AKRON, OH (by Don Baker, Jr., Founder and Editor-in-Chief, AkronLife Magazine) – He wears a pork pie hat, sports a soul patch and dons shades indoors. And, he just opened BLU Jazz+, a jazz club in the cellar of the Hermes Building on Maiden Lane just off East Market Street.
This club has been in the making for more than 10 years. The first I heard of it was when moved its offices into the Everett Building, which is connected to the Hermes. Tony was our landlord, and when he was showing me around, he pointed to the cold, dank space below 3 Point restaurant and said he was going to put a jazz club in there. I remember this because I’m a huge jazz fan, and the thought of a jazz bar in Akron was memorable.
I began my love of jazz at the tender age of 11 while living in Somerville, N.J., just 40 miles outside of New York City. I would search for radio stations while doing my homework and stumbled upon a live broadcast of Charlie Parker from some jazz club in the city. I was hooked. I had never heard any music that hit my core as did that live broadcast of “Bird” and Dizzy Gillespie creating music; it stuck with me all these years.
In high school, I was the jazz geek who could rattle off musicians and jazz groups like other teenage boys could quote baseball statistics. I hosted regular trips to the Modern Jazz Room in Cleveland to hear the likes of Chet Baker, Gerry Mulligan, Errol Garner and The Oscar Peterson Trio. Some of the more adventurous of my friends would go with me to Howard Street in Akron to hear this great music. (Remember, we were white teenagers from Kent whose whole school had only one black student.)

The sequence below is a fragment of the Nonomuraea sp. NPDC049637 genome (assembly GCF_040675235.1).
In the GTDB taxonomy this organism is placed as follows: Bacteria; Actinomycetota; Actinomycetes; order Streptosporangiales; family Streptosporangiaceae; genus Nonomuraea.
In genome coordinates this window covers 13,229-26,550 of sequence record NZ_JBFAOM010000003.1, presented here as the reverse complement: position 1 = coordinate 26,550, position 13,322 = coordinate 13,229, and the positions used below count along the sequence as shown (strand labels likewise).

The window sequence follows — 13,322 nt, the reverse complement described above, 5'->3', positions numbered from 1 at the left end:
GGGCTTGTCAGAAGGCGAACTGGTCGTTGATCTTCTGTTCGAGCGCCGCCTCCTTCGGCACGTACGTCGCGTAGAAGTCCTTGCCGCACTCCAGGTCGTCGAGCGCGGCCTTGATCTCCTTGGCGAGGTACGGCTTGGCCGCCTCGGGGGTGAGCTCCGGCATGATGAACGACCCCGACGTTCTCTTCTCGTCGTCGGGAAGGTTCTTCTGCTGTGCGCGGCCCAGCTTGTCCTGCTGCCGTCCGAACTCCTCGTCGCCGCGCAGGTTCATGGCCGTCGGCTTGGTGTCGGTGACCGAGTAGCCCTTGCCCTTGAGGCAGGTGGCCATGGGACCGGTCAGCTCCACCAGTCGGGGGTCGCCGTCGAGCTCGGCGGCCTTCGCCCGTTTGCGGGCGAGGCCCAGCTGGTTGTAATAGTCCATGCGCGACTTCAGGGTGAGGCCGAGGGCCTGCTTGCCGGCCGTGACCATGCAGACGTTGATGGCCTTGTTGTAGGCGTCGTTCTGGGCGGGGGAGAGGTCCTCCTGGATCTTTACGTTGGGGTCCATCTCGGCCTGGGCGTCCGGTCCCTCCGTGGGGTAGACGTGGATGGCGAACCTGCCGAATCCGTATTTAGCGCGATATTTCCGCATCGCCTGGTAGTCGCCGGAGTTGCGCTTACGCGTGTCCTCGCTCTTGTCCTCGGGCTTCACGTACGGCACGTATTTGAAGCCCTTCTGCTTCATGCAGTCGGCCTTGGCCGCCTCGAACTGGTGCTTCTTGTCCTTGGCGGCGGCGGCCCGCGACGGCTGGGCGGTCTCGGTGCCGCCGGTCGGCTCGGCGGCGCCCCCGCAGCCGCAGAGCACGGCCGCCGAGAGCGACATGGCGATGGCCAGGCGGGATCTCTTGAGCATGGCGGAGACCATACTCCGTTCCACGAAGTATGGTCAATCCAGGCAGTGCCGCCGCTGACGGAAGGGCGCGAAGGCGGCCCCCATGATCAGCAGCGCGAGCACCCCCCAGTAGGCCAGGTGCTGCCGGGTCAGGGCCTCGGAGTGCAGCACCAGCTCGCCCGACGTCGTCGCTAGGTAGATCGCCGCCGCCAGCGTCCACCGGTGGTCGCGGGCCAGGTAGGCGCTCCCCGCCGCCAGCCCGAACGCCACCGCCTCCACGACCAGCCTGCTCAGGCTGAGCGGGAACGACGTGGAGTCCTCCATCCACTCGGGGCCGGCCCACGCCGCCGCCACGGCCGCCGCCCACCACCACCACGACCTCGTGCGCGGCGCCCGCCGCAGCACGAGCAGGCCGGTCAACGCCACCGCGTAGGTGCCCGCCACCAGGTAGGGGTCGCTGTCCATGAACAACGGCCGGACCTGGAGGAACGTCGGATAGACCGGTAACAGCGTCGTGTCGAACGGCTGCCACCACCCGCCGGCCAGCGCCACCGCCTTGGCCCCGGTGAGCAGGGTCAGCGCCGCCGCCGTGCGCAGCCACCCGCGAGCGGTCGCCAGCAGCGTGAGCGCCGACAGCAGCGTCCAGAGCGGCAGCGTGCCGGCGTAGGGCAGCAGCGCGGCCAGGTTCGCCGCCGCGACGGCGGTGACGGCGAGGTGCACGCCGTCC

During and after college, I played jazz on local station WKNT FM and hosted an all-night jazz show on WSOM FM in Salem. The bosses at WSOM didn’t know they had an all-night jazz show; they just told me to play music and read the news from 11 p.m. until 4 a.m. So I played jazz.
I have a good jazz collection, but it’s mostly on vinyl. That’s because I lost touch with the music. Rock ‘n’ roll overwhelmed the airwaves, and significant rock ‘n’ roll was being written in the ‘60s and ‘70s. Then came “smooth jazz,” or as I call it “elevator jazz,” and I lost touch with the music that at one time touched my soul.
There is very little jazz on the radio these days, though I have found several Internet stations from places around the world where jazz is more popular. I do play jazz in my car when I drive. If you’re a sub- scriber to satellite radio, you can get a variety of jazz-related stations; if you subscribe to Time Warner Cable as I do, you can get good jazz and good jazz commentary on channel 945. I’m sure the other cable services have similar programming. The point is, there are a number of places that I could hear jazz, but I couldn’t see live jazz locally. That has changed in a big way now that BLU Jazz+ has opened.
Opening night at the new jazz bar took me back to my writer days liv- ing in Greenwich Village and going to all the jazz bars that populated the city back then. “Now, we are a true city,” Troppe said as he greeted me, and I tried to find a place to sit at the bar. All of the tables were full; the opening night show starring local jazz trumpeter, Josh Rzepka, and his quartet was in full swing.
People were talking, glasses were clinking, but the music powered through. All of the shows for the next four nights were sold out, and people were buying tickets for more. I got a chance to talk with several of the investors behind the jazz club — business hotshots and cool people in town — who were looking ahead to February and wondering if they would be able to draw this kind of crowd. True investor men- tality, but they were jubilant in the moment as they had succeeded in creating a real jazz club in their city.
If you’re a fan of America’s only original music, you’ve got to visit Tony Troppe’s new club. I plan to go often, just to get my jazz groove back. For more information about upcoming shows, go to www.blujazzakron.com.